My Dad always advised me to “get a trade to fall back on” and eventually I picked journalism. This involved a move to London in 1994 and a summer course in magazine journalism that led directly to freelance writing for trade mags. But articles about the import/export of fresh produce drove me crazy pretty quickly. The course had included a good grounding in how to write news stories, legal training and shorthand, so I offered my services at the local paper in Walthamstow.

I was there for two years doing the junior reporter routine, learning on the job. A great experience but poorly paid. I became a sub-editor mainly for a pay rise. Subs are the people that design pages, edit stories and write headlines.

It turned out to be work that I was better suited to and I stayed in subbing as I moved on to the Press Association. That led to casual shifts at national papers such as The Independent and The Guardian, a features subbing job at the Daily Mirror, and ultimately a news sub post at The Times, where I stayed for almost five years.

Cartoons were still part of my life though. In 1997, I had started submitting single-panel “gags” to magazines. By the end of the year I had a pile of rejection slips and a little success, in Maxim and Punch. In January 1998, the week I turned 30, I saw my first Private Eye cartoon published, which felt like a big moment.

I put together a basic website to showcase my work and I got a better idea of the business by joining the Cartoonists’ Club of Great Britain. Slowly I started to get commissioned work, drawing Christmas cards for businesses, cartoons for Law Society Gazette and illustrating two books for Scholastic.

My wife and I moved to Broadstairs on the Kent coast in 2004. Just as I was thinking I’d bitten off more than I could chew with the commute to London, the opportunity to take voluntary redundancy came up. It was a chance to pursue the dream of becoming a full-time cartoonist. It was a scary decision as we had a young child, and another followed not long after, but I took the leap.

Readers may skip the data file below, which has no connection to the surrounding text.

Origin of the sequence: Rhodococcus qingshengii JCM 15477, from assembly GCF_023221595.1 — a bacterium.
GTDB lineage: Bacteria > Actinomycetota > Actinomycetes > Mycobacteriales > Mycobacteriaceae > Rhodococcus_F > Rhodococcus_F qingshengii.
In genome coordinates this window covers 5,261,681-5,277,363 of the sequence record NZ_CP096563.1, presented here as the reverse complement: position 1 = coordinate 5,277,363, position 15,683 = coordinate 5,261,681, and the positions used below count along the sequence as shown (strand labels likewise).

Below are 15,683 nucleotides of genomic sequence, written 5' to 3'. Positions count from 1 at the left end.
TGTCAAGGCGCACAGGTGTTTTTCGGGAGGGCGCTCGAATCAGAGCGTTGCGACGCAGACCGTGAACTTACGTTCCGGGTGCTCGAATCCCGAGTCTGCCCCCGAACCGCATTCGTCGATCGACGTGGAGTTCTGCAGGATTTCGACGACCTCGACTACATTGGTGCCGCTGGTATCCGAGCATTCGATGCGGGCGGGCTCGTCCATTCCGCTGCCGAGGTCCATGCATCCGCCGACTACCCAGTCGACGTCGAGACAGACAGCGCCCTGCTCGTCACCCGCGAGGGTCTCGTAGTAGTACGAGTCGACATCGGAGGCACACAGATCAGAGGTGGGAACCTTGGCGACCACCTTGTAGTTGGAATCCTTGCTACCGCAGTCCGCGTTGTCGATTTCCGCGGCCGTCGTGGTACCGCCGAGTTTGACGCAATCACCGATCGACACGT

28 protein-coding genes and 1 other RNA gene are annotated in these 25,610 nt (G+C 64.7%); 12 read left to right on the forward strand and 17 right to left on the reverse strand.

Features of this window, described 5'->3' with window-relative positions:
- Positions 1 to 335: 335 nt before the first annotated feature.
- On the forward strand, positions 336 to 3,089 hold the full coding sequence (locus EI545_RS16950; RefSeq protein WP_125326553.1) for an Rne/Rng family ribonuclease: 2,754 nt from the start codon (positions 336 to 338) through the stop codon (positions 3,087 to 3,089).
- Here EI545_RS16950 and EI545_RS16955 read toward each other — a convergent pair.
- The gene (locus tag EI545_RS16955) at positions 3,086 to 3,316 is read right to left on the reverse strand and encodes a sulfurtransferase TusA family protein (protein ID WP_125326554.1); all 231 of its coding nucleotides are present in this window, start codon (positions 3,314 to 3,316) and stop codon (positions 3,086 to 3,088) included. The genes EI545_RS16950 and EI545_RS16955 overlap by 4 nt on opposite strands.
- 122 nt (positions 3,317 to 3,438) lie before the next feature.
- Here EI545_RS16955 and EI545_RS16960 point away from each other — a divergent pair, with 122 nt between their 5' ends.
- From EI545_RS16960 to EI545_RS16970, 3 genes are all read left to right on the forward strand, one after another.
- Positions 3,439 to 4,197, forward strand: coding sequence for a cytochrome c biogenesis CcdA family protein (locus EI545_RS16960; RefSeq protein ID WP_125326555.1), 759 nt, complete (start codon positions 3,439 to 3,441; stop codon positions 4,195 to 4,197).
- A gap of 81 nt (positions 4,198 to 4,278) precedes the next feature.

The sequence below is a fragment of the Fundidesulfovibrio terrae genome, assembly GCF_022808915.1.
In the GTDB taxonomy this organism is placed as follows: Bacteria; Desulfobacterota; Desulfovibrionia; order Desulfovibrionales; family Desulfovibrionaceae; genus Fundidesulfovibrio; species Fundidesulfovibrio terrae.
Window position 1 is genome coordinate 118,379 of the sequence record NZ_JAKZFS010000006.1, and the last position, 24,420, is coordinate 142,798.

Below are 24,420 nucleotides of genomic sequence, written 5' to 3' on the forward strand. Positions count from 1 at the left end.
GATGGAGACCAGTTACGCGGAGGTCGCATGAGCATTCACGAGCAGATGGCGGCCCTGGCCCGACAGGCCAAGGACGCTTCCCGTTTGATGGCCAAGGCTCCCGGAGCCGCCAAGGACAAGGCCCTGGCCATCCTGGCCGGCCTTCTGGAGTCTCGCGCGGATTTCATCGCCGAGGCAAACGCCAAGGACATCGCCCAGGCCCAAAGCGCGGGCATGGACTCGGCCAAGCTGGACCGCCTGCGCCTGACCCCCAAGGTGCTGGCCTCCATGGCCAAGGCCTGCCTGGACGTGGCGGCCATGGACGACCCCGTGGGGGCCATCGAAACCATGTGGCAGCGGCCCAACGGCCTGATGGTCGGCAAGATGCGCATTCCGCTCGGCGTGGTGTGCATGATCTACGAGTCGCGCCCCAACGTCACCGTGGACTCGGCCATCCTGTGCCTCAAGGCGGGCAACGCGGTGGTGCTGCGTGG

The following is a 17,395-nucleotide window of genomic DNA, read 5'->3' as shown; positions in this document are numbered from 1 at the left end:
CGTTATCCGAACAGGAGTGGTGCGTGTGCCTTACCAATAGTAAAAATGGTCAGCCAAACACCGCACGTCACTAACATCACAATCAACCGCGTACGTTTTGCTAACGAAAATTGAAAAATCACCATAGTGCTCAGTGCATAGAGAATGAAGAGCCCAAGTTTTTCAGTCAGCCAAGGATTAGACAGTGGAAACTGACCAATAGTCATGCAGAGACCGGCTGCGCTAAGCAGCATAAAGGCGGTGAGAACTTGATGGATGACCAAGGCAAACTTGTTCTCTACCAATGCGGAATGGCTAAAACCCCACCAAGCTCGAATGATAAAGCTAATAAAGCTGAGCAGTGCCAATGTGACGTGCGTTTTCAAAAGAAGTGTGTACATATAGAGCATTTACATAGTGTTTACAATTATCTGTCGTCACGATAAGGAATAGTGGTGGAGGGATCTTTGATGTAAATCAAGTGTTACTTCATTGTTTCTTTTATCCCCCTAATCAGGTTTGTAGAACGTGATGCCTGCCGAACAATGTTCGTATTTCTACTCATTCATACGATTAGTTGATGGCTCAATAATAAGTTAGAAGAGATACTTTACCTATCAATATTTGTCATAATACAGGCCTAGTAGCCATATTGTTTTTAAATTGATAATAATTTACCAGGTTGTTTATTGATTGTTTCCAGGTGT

Since then, it’s just been a question of keeping on keeping on, which is all you can do as a freelance cartoonist. My cartoons appear regularly in newsstand magazines, but that is on-spec work, so the rejection rate is high. You have to develop a thick skin. But I also do commissioned work for industry publications such as Nursing Standard and am regularly called on to draw cartoons for calendars, cards, books, you name it. I even do live “visualisation” work at business conferences.

So there isn’t really a career path with cartooning. You just have to leap in. That “fall back” trade is a good idea and I have used that, doing freelance subbing and some writing now and then.

Cartooning can be precarious, you have to cast aside notions of job security. But the pay-off is that you get to do a job you love, see a body of work develop over the years, and bring a bit of joy into the world. I think the boy I was at Richmond, drawing those purple smudgy cartoons, would be happy with how things worked out.

You watch a short video of Royston and his cartoons, the process and how he got started in cartooning at